Flash Review: This Small Blue Dot by Zeno Sworder

By Maureen Tai, 12 December 2022

How do you welcome a baby brother or sister into the world? What words of wisdom can you dispense? (especially if you’re not that much older yourself, even if you look like your grandmother and your mother when they were your age, and you don’t think about it yet, but your children and grandchildren will possibly look like you when they become the age you are now). How do you tell your baby sibling about the small blue dot that is your home, your entire world, your universe? How do you explain the creations of Mother Nature (broccoli notwithstanding), the wonders of the human imagination, the marvel of being alive?

I’ll tell you how (and you don’t have to keep it a secret, in fact, you absolutely HAVE TO share this precious nugget of information): you pick up a lovely illustrated picture book called This Small Blue Dot (ages 3+) and you read it out loud – by yourself or with a grown-up – while gazing at the gorgeously pencil-drawn little girl with glasses on her black-hair-fringed face and admiring the crayon scribbles that look as if you could have drawn them (seriously!). When you’re done, you’ll feel this bubbly, happy feeling, and you’ll want to explore, and love, the world around you and everything in it! After all, that’s the whole point, isn’t it?

Flash Review: The Happiest Tree by Hyeon-Ju Lee

By Maureen Tai, 8 August 2022

In The Happiest Tree, a tender, quietly philosophical picture book (ages 3+) by Korean writer and illustrator, Hyeon-Ju Lee, a young gingko tree is planted next to a row of apartment buildings. As the tree grows taller, what it sees through the windows of the building changes. The ground floor apartment bustles with little children at piano class. Several years later, the tree discovers that its ramrod straight trunk and fan-like leaves are inspiration for the artist who lives on the second floor. By the time the tree reaches the third floor of the building, and is able to look into the Kong’s canine-filled apartment, it is seventeen years old and living its happiest days. But seasons change, as seasons must, and the tree now spends lonely hours as it continues to age. As the tree grows closer and closer to the top of the building, it wonders, what lies ahead? Through joy and sorrow, the gingko tree remains patiently resolute and quietly optimistic, arguably the best way to be, not only for a tree but for all sentient beings on this miraculous earth. The sparse, yet effective text and thoughtful, charming illustrations make this unusual picture book a keeper for any bookshelf.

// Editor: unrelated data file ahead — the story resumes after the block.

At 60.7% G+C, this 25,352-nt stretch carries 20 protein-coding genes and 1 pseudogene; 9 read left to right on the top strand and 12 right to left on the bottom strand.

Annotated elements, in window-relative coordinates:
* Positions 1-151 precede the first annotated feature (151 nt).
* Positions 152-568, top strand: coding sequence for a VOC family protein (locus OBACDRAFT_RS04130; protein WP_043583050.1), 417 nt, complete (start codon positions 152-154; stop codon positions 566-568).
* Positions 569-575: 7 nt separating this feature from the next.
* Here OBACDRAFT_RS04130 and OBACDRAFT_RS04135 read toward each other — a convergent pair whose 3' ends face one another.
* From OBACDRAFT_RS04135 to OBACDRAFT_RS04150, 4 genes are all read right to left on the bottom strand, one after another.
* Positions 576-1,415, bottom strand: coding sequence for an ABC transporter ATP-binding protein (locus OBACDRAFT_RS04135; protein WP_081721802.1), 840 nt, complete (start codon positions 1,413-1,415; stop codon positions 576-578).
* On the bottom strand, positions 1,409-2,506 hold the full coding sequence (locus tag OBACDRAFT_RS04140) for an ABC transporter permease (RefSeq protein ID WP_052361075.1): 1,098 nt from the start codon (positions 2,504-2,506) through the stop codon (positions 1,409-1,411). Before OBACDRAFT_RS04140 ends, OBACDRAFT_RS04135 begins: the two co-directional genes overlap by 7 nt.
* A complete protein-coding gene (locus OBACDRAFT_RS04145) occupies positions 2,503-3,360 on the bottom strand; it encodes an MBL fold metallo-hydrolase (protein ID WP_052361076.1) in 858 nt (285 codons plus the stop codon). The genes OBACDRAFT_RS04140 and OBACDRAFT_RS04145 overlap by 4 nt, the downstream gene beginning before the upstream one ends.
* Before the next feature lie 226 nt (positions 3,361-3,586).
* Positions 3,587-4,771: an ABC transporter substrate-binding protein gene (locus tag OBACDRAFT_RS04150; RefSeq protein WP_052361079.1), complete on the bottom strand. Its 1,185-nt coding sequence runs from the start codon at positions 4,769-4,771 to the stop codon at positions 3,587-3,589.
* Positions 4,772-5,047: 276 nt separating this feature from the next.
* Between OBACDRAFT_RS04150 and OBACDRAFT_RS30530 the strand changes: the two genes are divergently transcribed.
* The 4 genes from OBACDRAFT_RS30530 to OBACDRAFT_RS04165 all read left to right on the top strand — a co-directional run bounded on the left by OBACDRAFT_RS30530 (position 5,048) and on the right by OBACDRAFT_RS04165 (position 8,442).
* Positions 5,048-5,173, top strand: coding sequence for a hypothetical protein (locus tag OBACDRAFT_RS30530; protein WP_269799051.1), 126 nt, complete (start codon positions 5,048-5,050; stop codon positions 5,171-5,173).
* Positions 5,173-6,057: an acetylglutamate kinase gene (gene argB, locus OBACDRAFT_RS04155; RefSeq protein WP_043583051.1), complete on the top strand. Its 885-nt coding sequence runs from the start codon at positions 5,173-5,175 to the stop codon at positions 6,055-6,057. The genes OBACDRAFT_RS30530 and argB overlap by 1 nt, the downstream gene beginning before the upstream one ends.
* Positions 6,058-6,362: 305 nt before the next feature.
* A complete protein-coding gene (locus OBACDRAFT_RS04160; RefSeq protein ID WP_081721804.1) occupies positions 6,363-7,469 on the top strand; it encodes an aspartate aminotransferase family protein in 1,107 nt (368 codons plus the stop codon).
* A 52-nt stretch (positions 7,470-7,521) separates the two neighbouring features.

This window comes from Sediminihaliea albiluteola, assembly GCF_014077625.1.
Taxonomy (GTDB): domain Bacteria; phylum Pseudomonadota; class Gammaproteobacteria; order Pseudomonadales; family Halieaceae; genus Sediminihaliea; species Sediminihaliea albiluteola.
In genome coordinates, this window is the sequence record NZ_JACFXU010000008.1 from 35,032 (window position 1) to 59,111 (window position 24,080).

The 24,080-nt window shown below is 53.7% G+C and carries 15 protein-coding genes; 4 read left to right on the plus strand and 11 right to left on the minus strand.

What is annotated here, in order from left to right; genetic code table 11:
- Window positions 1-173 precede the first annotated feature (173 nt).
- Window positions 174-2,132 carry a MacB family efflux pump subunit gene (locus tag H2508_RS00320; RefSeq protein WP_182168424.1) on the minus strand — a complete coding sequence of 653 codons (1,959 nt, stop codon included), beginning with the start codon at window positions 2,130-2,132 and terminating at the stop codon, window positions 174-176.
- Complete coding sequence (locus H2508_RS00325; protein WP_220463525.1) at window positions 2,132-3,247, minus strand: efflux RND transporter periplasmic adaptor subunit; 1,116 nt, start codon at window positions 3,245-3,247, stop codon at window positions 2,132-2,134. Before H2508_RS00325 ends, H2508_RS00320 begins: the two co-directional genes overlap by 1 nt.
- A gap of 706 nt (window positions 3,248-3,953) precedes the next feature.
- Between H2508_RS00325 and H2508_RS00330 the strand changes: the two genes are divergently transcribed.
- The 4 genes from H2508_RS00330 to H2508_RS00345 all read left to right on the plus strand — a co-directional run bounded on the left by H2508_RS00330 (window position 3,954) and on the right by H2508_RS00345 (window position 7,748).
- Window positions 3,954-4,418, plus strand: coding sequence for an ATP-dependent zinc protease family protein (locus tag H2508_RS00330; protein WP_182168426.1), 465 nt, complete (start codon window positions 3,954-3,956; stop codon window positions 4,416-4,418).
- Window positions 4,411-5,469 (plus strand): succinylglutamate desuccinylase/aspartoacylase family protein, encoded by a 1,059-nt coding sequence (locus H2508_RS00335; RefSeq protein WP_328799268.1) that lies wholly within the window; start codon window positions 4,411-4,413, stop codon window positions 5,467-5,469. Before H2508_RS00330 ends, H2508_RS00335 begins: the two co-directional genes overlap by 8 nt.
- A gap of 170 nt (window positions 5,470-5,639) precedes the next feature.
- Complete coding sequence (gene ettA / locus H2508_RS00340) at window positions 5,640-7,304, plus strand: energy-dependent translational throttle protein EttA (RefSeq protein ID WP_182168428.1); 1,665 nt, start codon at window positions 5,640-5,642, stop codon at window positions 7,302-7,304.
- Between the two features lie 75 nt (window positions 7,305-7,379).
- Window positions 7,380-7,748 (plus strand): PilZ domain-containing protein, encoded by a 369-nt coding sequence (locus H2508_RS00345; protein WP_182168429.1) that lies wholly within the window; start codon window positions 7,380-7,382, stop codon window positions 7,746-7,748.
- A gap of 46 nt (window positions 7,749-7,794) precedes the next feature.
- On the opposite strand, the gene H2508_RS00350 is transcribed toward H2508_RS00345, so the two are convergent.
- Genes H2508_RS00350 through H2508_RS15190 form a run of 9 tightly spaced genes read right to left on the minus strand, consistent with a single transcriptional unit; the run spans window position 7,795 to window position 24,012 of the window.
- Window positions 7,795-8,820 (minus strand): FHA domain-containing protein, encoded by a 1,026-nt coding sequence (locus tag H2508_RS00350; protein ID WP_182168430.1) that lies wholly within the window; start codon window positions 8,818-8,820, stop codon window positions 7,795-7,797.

Flash Review: Leonardo, The Terrible Monster by Mo Willems

By Maureen Tai, 23 May 2021

In Mo Willems’ endearing and laugh-out-loud funny picture book, Leonardo, the Terrible Monster, (ages 3+ ) the titular monster is terrible – at being a monster. After much research, Leonardo finally finds the most scaredy-cat kid in the world and scares him silly! Only to discover that being scary isn’t quite as satisfying as he thought it would be… With bold text and amusing illustrations in dusty desert colours, Willems has created yet another masterpiece about being true to yourself and finding pleasure in being nice. Little ones will enjoy choosing between being a monster or being a friend. 

Flash Review: A Big Bed for Little Snow by Grace Lin

By Maureen Tai, 25 April 2021

In Grace Lin’s fun and beautifully illustrated A Big Bed for Little Snow (ages 3+), a little boy in snowflake-dotted pajamas gets a new bed at the start of winter. His mother says it’s for sleeping, not jumping. No sooner has she disappeared from view, the impish Little Snow cannot resist jumping on his puffy, feather-filled, cloud-like bed. With each jump, feathers burst out of his bed, feathers that are curiously snow-like … Lin accompanies her modern-day fable with masterful renderings of the exuberant Asian American boy. The pictures positively pop out of a white background, inviting the littlest ones to jump along!